Ernst Ising

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Ernst Ising (German: [ˈiːzɪŋ]; May 10, 1900 in Cologne, Rhine, Germany – May 11, 1998 in Peoria, Illinois, USA) was a German physicist, who is best remembered for the development of the Ising model. He was a professor of physics at Bradley University until his retirement in 1976.[1]

Life[edit]

Ernst Ising was born in Cologne in 1900. After school, he studied physics and mathematics at the University of Göttingen and University of Hamburg. In 1922, he began researching ferromagnetism under the guidance of Wilhelm Lenz. He earned a Ph.D in physics from the University of Hamburg in 1924 when he published his doctoral thesis (an excerpt or a summary of his doctoral thesis was published as an article in a scientific journal in 1925 and this has led many to believe that he published his full thesis in 1925, see,[2][3][4]). His doctoral thesis studied a problem suggested by his teacher, Wilhelm Lenz. He investigated the special case of a linear chain of magnetic moments, which are only able to take two positions, "up" and "down," and which are coupled by interactions between nearest neighbors. Mainly through following studies by Rudolf Peierls, Hendrik Kramers, Gregory Wannier and Lars Onsager the model proved to be successful explaining phase transitions between ferromagnetic and paramagnetic states.[5][6]

After earning his doctorate, Ernst Ising worked for a short time in business before becoming a teacher, in Salem, Strausberg and Crossen, among other places. In 1930, he married the economist Dr. Johanna Ehmer (February 2, 1902 - February 2, 2012). As a young German-Jewish scientist, Ising was barred from teaching and researching when Hitler came to power in 1933. In 1934, he found a position, first as a teacher and then as headmaster, at a Jewish school in Caputh near Potsdam for Jewish students who had been thrown out of public schools. Ernst and his wife Dr. Johanna Ising, née Ehmer, lived in Caputh near the famous summer residence of the Einstein family. In 1938, the school in Caputh was destroyed by the Nazis, and in 1939 the Isings fled to Luxembourg, where Ising earned money as a shepherd and railroad worker. After the German Wehrmacht occupied Luxembourg, Ernst Ising was forced to work for the army. In 1947, the Ising family emigrated to the United States. Though he became Professor of Physics at Bradley University in Peoria, Illinois, he never published again. Ising died at his home in Peoria in 1998, just one day after his 98th birthday.

Work[edit]

Main article: Ising model

The Ising model is defined on a discrete collection of variables called spins, which can take on the value 1 or −1. The spins S_i interact in pairs, with energy that has one value when the two spins are the same, and a second value when the two spins are different.

The energy of the Ising model is defined to be:


E = - \sum_{ij} J_{ij} S_i S_j
\,

where the sum counts each pair of spins only once. Notice that the product of spins is either +1 if the two spins are the same (aligned), or −1 if they are different (anti-aligned). J is half the difference in energy between the two possibilities. Magnetic interactions seek to align spins relative to one another. Spins become randomized when thermal energy is greater than the strength of the interaction.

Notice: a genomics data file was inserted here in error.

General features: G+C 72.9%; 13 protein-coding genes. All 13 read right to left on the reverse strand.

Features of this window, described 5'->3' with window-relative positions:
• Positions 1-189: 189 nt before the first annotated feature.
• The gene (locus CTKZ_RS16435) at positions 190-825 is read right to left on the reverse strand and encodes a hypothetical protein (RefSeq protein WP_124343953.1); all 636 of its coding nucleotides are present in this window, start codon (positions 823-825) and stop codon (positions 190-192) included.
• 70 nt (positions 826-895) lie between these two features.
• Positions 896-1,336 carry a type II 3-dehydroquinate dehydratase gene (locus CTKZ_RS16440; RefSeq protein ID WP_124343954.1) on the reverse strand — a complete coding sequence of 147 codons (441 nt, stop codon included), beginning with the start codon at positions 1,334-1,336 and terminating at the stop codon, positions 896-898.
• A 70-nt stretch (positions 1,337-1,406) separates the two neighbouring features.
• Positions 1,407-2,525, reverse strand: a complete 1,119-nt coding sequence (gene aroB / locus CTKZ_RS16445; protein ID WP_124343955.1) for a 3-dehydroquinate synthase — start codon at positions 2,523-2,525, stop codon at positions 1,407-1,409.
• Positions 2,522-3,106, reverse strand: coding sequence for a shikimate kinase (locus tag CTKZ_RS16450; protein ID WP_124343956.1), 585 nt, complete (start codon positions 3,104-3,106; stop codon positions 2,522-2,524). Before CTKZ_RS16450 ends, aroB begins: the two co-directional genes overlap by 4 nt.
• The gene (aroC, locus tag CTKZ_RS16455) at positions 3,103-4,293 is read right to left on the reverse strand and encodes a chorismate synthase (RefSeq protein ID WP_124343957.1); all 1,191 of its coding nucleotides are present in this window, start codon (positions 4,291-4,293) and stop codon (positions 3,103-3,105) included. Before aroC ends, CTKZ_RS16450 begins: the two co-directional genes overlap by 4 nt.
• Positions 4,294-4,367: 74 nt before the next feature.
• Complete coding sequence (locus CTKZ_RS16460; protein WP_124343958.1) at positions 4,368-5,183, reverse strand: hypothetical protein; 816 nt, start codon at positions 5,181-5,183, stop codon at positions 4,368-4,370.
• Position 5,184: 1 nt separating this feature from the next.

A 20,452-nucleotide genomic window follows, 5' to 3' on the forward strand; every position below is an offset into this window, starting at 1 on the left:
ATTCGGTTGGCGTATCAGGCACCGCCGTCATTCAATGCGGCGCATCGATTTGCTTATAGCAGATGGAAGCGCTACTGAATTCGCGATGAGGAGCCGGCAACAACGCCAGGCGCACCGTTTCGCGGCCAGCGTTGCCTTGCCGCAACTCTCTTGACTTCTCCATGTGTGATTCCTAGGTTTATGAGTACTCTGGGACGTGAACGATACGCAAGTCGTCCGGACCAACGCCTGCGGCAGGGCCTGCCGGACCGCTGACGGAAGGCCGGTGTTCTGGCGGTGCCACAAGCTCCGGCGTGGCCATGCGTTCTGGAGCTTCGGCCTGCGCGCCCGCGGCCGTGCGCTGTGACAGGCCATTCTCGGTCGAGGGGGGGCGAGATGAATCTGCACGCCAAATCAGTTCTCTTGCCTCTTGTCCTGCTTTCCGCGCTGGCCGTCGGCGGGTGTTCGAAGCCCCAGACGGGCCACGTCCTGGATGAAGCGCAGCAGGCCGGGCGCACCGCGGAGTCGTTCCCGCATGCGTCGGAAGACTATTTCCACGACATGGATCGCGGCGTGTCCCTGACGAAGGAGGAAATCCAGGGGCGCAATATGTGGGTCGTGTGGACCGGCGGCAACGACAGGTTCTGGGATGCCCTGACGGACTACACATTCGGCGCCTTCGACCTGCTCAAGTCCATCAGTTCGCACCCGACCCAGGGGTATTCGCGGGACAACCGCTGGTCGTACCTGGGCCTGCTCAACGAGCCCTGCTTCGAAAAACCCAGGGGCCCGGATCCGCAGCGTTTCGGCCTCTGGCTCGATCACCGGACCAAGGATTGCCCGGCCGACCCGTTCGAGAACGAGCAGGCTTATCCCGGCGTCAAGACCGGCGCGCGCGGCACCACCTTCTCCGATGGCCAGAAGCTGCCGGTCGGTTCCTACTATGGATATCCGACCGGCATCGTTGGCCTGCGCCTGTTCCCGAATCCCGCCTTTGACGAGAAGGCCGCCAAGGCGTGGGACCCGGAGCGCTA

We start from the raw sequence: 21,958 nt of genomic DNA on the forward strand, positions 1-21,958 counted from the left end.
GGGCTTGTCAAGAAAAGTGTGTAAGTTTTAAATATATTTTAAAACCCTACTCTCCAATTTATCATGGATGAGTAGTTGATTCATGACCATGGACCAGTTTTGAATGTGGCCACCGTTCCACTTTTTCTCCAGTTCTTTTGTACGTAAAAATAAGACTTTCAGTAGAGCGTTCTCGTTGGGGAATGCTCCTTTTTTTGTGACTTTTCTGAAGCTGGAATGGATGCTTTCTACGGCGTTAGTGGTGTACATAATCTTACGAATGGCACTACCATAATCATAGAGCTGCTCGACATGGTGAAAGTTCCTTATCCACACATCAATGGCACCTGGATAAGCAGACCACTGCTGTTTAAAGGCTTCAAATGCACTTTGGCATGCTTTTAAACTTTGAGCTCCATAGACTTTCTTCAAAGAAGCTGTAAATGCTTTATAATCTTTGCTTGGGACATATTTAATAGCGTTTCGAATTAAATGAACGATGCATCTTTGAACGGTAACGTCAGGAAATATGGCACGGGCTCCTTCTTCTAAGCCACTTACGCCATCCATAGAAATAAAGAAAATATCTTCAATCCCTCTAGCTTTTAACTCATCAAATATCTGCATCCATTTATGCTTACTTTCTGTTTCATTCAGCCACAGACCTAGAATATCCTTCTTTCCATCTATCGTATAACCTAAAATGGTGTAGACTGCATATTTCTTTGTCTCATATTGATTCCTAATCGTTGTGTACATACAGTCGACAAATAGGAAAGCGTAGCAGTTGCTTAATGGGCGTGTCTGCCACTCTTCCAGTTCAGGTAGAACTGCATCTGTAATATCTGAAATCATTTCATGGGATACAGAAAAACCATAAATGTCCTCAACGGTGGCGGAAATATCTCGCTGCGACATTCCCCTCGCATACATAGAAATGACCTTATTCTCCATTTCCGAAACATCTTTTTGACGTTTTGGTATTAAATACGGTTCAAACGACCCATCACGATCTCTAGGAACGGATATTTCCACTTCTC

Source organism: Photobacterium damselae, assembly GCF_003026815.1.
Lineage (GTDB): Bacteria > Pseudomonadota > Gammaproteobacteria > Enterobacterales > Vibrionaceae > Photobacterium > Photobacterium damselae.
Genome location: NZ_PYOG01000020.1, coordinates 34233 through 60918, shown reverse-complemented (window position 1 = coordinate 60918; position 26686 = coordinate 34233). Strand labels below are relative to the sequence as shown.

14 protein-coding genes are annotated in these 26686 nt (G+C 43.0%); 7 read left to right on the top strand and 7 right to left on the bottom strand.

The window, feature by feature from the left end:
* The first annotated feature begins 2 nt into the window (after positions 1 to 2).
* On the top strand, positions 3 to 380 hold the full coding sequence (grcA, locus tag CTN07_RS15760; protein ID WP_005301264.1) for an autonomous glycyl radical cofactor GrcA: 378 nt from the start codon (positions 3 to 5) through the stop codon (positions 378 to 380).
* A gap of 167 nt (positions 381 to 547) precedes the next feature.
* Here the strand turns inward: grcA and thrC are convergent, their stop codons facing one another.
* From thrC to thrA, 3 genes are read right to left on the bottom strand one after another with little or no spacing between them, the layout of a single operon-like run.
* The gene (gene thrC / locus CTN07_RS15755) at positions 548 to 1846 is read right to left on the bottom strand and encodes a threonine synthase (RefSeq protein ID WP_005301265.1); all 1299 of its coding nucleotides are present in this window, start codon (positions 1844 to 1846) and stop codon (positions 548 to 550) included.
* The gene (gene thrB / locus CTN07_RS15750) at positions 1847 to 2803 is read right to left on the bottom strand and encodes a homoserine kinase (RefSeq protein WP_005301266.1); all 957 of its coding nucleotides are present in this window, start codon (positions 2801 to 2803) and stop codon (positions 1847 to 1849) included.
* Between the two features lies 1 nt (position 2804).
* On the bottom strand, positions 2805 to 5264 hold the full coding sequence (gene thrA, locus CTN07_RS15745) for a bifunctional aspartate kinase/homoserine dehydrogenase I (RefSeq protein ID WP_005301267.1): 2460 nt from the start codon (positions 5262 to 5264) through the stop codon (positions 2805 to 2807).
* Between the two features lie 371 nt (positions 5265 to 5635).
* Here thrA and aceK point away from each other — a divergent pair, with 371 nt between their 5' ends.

For each pair, if

J_{ij} > 0 the interaction is called ferromagnetic
J_{ij} < 0 the interaction is called antiferromagnetic
J_{ij} = 0 the spins are noninteracting

A ferromagnetic interaction tends to align spins, and an antiferromagnetic tends to antialign them.

The spins can be thought of as living on a graph, where each node has exactly one spin, and each edge connects two spins with a nonzero value of J. If all the Js are equal, it is convenient to measure energy in units of J. Then a model is completely specified by the graph and the sign of J.

The antiferromagnetic one-dimensional Ising model has the energy function:


E = \sum_{i} S_{i} S_{i+1}
\,

where i runs over all the integers. This links each pair of nearest neighbors.

In his 1924 PhD thesis, Ising solved the model for the 1D case. In one dimension, the solution admits no phase transition. On the basis of this result, he incorrectly concluded that his model does not exhibit phase behaviour in any dimension.

It was only in 1949 that Ising knew the importance his model attained in scientific literature, 25 years after his Ph.D thesis. Today, each year, about 800 papers are published that use the model to address problems in such diverse fields as neural networks, protein folding, biological membranes and social behavior.[5][7]

Notes[edit]

  1. ^ Stutz, Conley; Williams, Beverly (March 1999). "Obituary: Ernst Ising". Physics Today 52 (3): 106–108. Bibcode:1999PhT....52c.106S. doi:10.1063/1.882538. 
  2. ^ http://www.hs-augsburg.de/~harsch/germanica/Chronologie/20Jh/Ising/isi_intr.html
  3. ^ http://www.physik.tu-dresden.de/itp/members/kobe/isingconf.html
  4. ^ http://www.hs-augsburg.de/~harsch/anglica/Chronology/20thC/Ising/isi_fm00.html
  5. ^ a b Stutz, Conley; Williams, Beverly (March 1999). "Ernst Ising (Obituary)" (PDF). Physics Today (New York: American Institute of Physics) 52 (3): 106–108. Bibcode:1999PhT....52c.106S. doi:10.1063/1.882538. ISSN 0031-9228. Retrieved 2009-01-09. 
  6. ^ Kobe, Sigismund (December 2000). "Ernst Ising 1900-1998" (PDF). Brazilian Journal of Physics (São Paulo: Sociedade Brasileira de Física) 30 (4): 649–653. Bibcode:2000BrJPh..30..649K. doi:10.1590/S0103-97332000000400003. ISSN 0103-9733. Retrieved 2009-01-09. 
  7. ^ Singer, Neil. "Three-dimensional proof for Ising model impossible, Sandia researcher claims to have shown". Lab News, Sandia National Laboratories. Retrieved 2008-02-27. 

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